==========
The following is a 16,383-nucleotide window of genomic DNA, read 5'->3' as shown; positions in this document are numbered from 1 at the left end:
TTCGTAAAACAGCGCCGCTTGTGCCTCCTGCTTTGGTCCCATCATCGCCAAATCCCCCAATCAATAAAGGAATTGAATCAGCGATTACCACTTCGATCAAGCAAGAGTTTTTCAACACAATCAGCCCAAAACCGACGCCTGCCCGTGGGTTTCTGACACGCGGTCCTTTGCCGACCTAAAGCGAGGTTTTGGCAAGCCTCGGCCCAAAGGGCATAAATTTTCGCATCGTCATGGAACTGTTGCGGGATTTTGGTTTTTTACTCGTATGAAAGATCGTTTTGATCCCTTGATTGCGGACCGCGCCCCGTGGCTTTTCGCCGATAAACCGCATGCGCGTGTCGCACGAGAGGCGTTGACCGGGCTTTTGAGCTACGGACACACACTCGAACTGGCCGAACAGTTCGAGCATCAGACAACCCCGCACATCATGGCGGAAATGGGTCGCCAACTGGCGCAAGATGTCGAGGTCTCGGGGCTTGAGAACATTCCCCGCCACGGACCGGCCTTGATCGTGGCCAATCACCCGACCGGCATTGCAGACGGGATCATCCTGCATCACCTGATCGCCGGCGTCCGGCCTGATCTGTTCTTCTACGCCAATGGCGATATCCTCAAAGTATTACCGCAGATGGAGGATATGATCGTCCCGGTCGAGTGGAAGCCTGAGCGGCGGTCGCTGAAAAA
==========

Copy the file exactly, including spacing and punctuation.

The following is a 16,383-nucleotide window of genomic DNA, read 5'->3' as shown; positions in this document are numbered from 1 at the left end:
TTCGTAAAACAGCGCCGCTTGTGCCTCCTGCTTTGGTCCCATCATCGCCAAATCCCCCAATCAATAAAGGAATTGAATCAGCGATTACCACTTCGATCAAGCAAGAGTTTTTCAACACAATCAGCCCAAAACCGACGCCTGCCCGTGGGTTTCTGACACGCGGTCCTTTGCCGACCTAAAGCGAGGTTTTGGCAAGCCTCGGCCCAAAGGGCATAAATTTTCGCATCGTCATGGAACTGTTGCGGGATTTTGGTTTTTTACTCGTATGAAAGATCGTTTTGATCCCTTGATTGCGGACCGCGCCCCGTGGCTTTTCGCCGATAAACCGCATGCGCGTGTCGCACGAGAGGCGTTGACCGGGCTTTTGAGCTACGGACACACACTCGAACTGGCCGAACAGTTCGAGCATCAGACAACCCCGCACATCATGGCGGAAATGGGTCGCCAACTGGCGCAAGATGTCGAGGTCTCGGGGCTTGAGAACATTCCCCGCCACGGACCGGCCTTGATCGTGGCCAATCACCCGACCGGCATTGCAGACGGGATCATCCTGCATCACCTGATCGCCGGCGTCCGGCCTGATCTGTTCTTCTACGCCAATGGCGATATCCTCAAAGTATTACCGCAGATGGAGGATATGATCGTCCCGGTCGAGTGGAAGCCTGAGCGGCGGTCGCTGAAAAA